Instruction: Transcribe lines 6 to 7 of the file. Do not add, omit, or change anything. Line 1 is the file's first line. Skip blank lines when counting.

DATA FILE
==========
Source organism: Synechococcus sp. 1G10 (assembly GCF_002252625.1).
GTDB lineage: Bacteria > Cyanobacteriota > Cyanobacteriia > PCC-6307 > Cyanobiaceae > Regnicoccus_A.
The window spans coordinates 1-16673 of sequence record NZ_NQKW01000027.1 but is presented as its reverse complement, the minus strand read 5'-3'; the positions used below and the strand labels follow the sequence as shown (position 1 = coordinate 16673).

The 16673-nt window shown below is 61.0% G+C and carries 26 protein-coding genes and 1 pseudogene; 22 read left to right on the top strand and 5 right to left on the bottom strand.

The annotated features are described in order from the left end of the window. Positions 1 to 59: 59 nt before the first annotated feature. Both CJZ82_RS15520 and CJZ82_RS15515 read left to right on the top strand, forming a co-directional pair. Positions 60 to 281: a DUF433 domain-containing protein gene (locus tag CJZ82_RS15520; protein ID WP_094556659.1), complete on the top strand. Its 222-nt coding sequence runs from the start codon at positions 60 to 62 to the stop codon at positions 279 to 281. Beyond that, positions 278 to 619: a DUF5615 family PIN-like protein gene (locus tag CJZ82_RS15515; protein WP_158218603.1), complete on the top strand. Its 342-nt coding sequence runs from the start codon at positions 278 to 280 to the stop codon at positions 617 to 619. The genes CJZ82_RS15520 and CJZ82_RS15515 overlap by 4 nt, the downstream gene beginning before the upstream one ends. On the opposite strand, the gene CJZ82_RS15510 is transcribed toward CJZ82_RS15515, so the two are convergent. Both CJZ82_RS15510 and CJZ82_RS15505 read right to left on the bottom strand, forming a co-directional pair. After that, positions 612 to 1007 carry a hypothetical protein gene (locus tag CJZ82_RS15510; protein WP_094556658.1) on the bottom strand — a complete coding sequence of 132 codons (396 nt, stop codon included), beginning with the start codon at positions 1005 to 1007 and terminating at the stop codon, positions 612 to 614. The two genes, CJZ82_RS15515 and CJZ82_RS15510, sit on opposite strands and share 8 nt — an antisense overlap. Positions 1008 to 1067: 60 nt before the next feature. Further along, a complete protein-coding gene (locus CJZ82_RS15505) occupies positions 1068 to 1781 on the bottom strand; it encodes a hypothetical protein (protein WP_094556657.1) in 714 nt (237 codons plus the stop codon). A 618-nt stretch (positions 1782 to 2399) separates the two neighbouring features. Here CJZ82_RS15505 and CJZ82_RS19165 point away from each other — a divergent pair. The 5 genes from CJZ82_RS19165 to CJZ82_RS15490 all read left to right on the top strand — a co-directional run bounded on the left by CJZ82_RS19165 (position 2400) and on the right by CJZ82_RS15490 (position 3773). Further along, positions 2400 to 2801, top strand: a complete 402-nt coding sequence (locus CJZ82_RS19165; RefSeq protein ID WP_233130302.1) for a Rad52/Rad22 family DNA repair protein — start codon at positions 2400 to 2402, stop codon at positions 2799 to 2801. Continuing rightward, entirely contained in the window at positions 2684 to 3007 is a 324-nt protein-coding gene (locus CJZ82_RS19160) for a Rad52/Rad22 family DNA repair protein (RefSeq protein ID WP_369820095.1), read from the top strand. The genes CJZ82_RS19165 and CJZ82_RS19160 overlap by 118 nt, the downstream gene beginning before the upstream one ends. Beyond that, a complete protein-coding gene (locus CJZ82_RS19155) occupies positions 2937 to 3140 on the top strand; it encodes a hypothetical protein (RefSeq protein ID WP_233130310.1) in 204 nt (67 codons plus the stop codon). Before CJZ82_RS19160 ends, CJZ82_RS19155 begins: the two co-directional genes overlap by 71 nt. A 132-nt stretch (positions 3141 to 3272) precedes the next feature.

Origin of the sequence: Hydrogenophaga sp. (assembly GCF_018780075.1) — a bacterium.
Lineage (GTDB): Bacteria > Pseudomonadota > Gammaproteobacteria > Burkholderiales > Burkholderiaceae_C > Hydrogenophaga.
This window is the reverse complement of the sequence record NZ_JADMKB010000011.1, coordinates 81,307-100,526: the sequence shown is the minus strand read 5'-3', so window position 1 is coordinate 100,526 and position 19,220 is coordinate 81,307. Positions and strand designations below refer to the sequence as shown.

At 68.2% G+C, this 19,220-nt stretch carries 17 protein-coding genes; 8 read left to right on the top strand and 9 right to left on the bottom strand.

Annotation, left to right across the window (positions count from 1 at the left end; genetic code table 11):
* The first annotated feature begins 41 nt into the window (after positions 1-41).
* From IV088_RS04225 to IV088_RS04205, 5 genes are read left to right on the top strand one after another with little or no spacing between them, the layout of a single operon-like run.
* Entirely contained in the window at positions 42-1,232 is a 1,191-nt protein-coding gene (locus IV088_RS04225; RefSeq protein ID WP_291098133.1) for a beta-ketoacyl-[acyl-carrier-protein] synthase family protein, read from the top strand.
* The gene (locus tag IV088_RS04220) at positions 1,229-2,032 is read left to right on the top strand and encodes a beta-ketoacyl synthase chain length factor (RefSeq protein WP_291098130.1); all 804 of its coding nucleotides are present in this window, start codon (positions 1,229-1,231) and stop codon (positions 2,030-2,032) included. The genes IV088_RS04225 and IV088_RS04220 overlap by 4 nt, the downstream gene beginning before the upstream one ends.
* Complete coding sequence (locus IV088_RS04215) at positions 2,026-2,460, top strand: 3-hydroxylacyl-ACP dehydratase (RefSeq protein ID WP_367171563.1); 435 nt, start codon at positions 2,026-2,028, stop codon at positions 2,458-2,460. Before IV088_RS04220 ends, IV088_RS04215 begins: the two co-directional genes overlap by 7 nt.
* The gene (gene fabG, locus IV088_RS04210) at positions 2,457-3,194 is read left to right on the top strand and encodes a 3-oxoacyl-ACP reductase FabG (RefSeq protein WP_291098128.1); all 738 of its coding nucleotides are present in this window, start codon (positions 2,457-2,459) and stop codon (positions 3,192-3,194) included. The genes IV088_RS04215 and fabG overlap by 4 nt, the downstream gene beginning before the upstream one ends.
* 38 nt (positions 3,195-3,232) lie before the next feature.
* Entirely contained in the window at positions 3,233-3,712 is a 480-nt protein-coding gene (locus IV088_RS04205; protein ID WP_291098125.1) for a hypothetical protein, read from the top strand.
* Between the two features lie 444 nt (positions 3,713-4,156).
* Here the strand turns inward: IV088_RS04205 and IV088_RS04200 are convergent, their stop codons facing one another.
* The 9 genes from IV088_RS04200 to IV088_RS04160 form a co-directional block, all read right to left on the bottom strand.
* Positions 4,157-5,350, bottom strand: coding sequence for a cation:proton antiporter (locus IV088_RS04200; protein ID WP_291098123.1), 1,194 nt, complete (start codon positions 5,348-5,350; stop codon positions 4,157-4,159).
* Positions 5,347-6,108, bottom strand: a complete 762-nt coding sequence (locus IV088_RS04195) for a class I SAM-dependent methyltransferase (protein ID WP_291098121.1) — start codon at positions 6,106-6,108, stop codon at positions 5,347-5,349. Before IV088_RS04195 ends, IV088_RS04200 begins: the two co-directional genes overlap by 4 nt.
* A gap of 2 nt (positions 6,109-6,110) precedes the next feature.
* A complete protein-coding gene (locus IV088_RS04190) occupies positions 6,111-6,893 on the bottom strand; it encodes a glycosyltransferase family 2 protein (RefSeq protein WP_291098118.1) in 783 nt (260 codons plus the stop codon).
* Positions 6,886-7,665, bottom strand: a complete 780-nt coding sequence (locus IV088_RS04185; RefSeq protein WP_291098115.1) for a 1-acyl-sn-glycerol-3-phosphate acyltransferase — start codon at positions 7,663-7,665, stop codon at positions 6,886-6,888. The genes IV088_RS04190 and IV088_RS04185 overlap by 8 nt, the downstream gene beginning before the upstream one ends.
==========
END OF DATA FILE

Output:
Origin of the sequence: Hydrogenophaga sp. (assembly GCF_018780075.1) — a bacterium.
Lineage (GTDB): Bacteria > Pseudomonadota > Gammaproteobacteria > Burkholderiales > Burkholderiaceae_C > Hydrogenophaga.